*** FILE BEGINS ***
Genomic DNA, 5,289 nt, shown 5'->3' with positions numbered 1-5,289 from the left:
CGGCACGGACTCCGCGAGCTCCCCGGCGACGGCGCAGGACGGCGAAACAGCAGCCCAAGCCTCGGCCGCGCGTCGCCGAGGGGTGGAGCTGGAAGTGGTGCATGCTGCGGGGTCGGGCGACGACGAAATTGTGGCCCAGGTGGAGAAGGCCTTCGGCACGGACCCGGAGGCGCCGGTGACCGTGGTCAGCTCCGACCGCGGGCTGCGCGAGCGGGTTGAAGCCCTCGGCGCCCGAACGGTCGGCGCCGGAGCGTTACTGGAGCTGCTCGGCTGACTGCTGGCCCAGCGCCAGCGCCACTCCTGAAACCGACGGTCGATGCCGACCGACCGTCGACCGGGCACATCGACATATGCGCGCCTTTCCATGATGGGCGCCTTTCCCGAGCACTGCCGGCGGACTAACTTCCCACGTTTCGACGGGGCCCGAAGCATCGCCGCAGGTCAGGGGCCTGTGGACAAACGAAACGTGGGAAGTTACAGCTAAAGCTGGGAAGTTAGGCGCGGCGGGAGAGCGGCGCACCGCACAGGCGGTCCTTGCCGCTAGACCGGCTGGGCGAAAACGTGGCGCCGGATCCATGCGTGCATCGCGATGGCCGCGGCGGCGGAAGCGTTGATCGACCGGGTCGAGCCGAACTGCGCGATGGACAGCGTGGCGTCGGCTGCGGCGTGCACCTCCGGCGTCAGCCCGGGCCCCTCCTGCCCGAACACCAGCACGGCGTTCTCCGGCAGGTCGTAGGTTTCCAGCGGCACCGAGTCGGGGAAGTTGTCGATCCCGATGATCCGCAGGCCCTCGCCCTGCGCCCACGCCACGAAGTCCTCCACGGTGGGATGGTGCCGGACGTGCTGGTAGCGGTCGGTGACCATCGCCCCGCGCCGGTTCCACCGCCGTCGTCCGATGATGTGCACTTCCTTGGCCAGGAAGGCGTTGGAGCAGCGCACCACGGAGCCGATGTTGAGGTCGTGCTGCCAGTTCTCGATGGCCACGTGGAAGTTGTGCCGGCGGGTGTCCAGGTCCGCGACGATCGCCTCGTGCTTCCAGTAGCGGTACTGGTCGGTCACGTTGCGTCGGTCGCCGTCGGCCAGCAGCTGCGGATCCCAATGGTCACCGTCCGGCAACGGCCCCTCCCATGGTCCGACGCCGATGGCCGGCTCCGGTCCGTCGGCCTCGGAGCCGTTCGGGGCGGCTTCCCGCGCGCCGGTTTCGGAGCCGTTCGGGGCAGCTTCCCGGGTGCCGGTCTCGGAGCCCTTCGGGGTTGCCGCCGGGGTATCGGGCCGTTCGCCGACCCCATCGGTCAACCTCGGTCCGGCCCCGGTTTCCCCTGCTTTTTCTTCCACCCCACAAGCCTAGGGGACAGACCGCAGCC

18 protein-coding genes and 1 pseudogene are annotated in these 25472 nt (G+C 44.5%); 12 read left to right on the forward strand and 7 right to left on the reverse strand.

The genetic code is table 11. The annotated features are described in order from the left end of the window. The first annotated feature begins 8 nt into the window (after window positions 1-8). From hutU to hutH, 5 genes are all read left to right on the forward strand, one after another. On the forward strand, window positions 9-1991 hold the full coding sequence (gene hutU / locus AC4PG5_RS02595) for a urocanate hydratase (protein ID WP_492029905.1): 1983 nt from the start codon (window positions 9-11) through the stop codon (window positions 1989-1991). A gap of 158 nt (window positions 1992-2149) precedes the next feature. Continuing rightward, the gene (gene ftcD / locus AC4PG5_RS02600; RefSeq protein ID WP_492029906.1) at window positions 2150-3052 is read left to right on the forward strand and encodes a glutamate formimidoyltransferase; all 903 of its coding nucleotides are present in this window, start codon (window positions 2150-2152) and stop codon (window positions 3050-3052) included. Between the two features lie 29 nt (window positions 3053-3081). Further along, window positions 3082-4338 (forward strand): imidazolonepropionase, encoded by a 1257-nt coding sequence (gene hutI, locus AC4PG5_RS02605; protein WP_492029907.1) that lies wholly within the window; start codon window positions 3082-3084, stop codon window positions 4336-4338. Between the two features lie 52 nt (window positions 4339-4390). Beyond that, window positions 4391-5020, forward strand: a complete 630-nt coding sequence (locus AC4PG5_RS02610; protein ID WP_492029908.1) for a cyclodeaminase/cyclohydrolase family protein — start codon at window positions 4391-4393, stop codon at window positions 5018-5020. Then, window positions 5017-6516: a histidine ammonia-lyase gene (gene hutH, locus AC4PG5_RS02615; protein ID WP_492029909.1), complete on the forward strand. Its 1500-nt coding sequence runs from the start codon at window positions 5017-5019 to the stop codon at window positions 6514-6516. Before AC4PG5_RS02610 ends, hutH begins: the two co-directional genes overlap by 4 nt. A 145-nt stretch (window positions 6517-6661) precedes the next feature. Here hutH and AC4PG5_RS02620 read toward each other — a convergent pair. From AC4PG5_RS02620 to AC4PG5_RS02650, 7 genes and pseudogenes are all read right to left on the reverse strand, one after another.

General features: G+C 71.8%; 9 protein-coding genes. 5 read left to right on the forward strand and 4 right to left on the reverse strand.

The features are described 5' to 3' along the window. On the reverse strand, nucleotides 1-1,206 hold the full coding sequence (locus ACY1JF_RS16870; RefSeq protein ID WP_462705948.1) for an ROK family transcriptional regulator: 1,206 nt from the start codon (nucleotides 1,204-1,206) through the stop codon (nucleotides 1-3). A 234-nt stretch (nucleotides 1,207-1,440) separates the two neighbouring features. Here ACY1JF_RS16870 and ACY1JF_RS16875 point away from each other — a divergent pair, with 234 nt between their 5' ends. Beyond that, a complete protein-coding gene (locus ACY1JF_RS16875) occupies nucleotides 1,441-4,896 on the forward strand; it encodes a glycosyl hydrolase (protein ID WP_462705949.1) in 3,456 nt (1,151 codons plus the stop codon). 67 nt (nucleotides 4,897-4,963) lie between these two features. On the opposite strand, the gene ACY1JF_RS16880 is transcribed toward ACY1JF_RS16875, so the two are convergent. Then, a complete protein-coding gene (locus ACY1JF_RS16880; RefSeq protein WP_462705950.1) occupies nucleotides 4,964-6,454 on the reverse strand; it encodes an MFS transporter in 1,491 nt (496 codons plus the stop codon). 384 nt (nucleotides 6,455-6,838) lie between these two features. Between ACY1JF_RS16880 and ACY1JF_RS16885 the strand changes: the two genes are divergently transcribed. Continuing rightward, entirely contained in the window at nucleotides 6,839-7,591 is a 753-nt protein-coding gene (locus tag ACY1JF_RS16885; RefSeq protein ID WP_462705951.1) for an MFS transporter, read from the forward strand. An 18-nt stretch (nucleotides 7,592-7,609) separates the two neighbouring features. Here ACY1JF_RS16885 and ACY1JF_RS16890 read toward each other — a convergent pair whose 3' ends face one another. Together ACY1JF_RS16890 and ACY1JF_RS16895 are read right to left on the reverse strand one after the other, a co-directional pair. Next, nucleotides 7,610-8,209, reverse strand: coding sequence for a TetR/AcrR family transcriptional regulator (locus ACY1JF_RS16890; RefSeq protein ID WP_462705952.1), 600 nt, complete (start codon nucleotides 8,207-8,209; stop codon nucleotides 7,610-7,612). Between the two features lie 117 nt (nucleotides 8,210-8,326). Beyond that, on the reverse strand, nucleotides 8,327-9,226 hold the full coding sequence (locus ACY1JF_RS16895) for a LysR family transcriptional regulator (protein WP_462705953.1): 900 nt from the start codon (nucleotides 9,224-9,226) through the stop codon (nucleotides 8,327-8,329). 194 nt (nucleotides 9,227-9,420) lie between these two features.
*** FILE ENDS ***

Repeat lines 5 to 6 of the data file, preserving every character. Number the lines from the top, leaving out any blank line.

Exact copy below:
General features: G+C 71.8%; 9 protein-coding genes. 5 read left to right on the forward strand and 4 right to left on the reverse strand.

The features are described 5' to 3' along the window. On the reverse strand, nucleotides 1-1,206 hold the full coding sequence (locus ACY1JF_RS16870; RefSeq protein ID WP_462705948.1) for an ROK family transcriptional regulator: 1,206 nt from the start codon (nucleotides 1,204-1,206) through the stop codon (nucleotides 1-3). A 234-nt stretch (nucleotides 1,207-1,440) separates the two neighbouring features. Here ACY1JF_RS16870 and ACY1JF_RS16875 point away from each other — a divergent pair, with 234 nt between their 5' ends. Beyond that, a complete protein-coding gene (locus ACY1JF_RS16875) occupies nucleotides 1,441-4,896 on the forward strand; it encodes a glycosyl hydrolase (protein ID WP_462705949.1) in 3,456 nt (1,151 codons plus the stop codon). 67 nt (nucleotides 4,897-4,963) lie between these two features. On the opposite strand, the gene ACY1JF_RS16880 is transcribed toward ACY1JF_RS16875, so the two are convergent. Then, a complete protein-coding gene (locus ACY1JF_RS16880; RefSeq protein WP_462705950.1) occupies nucleotides 4,964-6,454 on the reverse strand; it encodes an MFS transporter in 1,491 nt (496 codons plus the stop codon). 384 nt (nucleotides 6,455-6,838) lie between these two features. Between ACY1JF_RS16880 and ACY1JF_RS16885 the strand changes: the two genes are divergently transcribed. Continuing rightward, entirely contained in the window at nucleotides 6,839-7,591 is a 753-nt protein-coding gene (locus tag ACY1JF_RS16885; RefSeq protein ID WP_462705951.1) for an MFS transporter, read from the forward strand. An 18-nt stretch (nucleotides 7,592-7,609) separates the two neighbouring features. Here ACY1JF_RS16885 and ACY1JF_RS16890 read toward each other — a convergent pair whose 3' ends face one another. Together ACY1JF_RS16890 and ACY1JF_RS16895 are read right to left on the reverse strand one after the other, a co-directional pair. Next, nucleotides 7,610-8,209, reverse strand: coding sequence for a TetR/AcrR family transcriptional regulator (locus ACY1JF_RS16890; RefSeq protein ID WP_462705952.1), 600 nt, complete (start codon nucleotides 8,207-8,209; stop codon nucleotides 7,610-7,612). Between the two features lie 117 nt (nucleotides 8,210-8,326). Beyond that, on the reverse strand, nucleotides 8,327-9,226 hold the full coding sequence (locus ACY1JF_RS16895) for a LysR family transcriptional regulator (protein WP_462705953.1): 900 nt from the start codon (nucleotides 9,224-9,226) through the stop codon (nucleotides 8,327-8,329). 194 nt (nucleotides 9,227-9,420) lie between these two features.